name: "MongoDB Stitch T-shirt",
            quantity: NumberInt(10),
            unit_price:NumberDecimal(9)
        },
        {
            sku: "MDBTS002",
            quantity: NumberInt(5),
            unit_price: NumberDecimal(10)
        }
    ]
}

With MongoDB 3.6, we can now control the structure of the lineitems array, for instance with the following JSON Schema:

db.runCommand({
    collMod: "orders",
    validator: {
      $jsonSchema: {
        bsonType: "object",       
        required: ["lineitems"],
        properties: {
        lineitems: {
              <strong>bsonType: ["array"],</strong>
              minItems: 1,
              maxItems:10,
              items: {
                  required: ["unit_price", "sku", "quantity"],
                  bsonType: "object",
                  additionalProperties: false,
                  properties: {
                      sku: {
                        bsonType: "string",
                        description: "'sku' must be a string and is required"
                      },
                      name: {
                        bsonType: "string",
                        description: "'name' must be a string"
                      },
                      unit_price: {
                        bsonType: "decimal",
                        description: "'unit_price' must be a decimal and is required"
                      },
                      quantity: {
                        bsonType: ["int", "long"],
                        minimum: 0,
                        maximum: 100,
                        exclusiveMaximum: true,
                        description:
                          "'quantity' must be a short or long integer in [0, 100)"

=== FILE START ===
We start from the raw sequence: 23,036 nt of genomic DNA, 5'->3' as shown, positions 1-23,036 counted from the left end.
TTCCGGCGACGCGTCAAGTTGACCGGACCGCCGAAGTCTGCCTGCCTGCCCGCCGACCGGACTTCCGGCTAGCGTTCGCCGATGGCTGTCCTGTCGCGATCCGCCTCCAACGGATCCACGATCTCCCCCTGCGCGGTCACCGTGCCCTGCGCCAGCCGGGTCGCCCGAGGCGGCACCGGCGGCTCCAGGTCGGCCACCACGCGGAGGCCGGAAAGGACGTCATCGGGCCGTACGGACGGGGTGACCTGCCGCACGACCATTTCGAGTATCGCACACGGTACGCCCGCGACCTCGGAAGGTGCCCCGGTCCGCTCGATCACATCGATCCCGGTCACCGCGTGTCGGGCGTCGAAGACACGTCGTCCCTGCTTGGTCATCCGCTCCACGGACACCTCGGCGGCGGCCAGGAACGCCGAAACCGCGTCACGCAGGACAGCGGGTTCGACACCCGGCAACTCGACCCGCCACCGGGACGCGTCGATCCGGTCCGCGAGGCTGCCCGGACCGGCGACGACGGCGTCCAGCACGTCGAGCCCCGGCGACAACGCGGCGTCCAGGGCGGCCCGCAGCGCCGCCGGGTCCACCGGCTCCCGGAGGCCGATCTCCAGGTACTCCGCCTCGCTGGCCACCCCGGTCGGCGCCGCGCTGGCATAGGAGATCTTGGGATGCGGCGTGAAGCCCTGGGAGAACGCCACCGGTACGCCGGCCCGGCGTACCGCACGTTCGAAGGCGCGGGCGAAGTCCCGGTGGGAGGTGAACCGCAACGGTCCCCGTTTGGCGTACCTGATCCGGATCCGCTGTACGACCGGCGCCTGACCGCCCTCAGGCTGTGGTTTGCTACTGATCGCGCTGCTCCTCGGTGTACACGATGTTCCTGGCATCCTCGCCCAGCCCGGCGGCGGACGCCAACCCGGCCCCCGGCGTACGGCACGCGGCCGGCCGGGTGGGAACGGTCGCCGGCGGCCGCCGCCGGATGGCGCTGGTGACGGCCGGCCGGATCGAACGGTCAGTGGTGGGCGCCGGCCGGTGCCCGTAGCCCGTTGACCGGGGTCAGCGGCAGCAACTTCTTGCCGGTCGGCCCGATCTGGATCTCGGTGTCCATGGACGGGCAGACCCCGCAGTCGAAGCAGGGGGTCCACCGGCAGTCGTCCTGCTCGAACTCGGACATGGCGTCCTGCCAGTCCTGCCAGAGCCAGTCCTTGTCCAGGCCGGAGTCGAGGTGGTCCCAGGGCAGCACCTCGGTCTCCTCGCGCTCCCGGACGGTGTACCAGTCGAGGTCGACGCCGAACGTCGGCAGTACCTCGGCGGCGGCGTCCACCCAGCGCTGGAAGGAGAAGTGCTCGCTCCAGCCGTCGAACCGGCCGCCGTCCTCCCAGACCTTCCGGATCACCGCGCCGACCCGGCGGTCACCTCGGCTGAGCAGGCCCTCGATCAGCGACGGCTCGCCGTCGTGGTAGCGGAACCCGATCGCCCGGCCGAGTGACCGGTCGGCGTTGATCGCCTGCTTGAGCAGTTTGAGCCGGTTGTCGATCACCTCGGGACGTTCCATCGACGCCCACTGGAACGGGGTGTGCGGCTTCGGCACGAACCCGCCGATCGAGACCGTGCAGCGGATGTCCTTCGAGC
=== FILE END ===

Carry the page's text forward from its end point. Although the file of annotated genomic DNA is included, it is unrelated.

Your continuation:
},
                  }                    
              }
          }
        }
      }
    }
  });

With the schema above, we enforce that any order inserted or updated in the orders collection contain a lineitems array of 1 to 10 documents that all have sku, unit_price and quantity attributes (with quantity required to be an integer).

The schema would prevent inserting the following, badly formed document:

db.orders.insert({
        total: NumberDecimal(141),
        VAT: NumberDecimal(0.20),
        totalWithVAT: NumberDecimal(169),
        lineitems: [
            {
                sku: "MDBTS001",
                name: "MongoDB Stitch T-shirt",
                quantity: NumberInt(10),
                price: NumberDecimal(9) //this should be 'unit_price'
            },
            {
                name: "MDBTS002", //missing a 'sku' property
                quantity: NumberInt(5),
                unit_price: NumberDecimal(10)
            }
        ]
})

But it would allow inserting the following, schema-compliant document:

db.orders.insert({
        total: NumberDecimal(141),
        VAT: NumberDecimal(0.20),
        totalWithVAT: NumberDecimal(169),
        lineitems: [
            {
                sku: "MDBTS001",
                name: "MongoDB Stitch T-shirt",
                quantity: NumberInt(10),
                unit_price: NumberDecimal(9)
            },
            {
                sku: "MDBTS002",
                quantity: NumberInt(5),
                unit_price: NumberDecimal(10)
            }
        ]
})

However, if you pay close attention to the order above, you may notice that it contains a few errors:

  1. The totalWithVAT attribute value is incorrect (it should be equal to 141*1.20=169.2)

  2. The total attribute value is incorrect (it should be equal to the sum of each line item sub-total, (i.e. 10*9+10*5=140)

Is there any way to enforce that total and totalWithVAT values be correct using database validation rules, without relying solely on application logic?

Introducing MongoDB expressive query syntax

Adding more complex business validation rules is now possible thanks to the expressive query syntax, a new feature of MongoDB 3.6.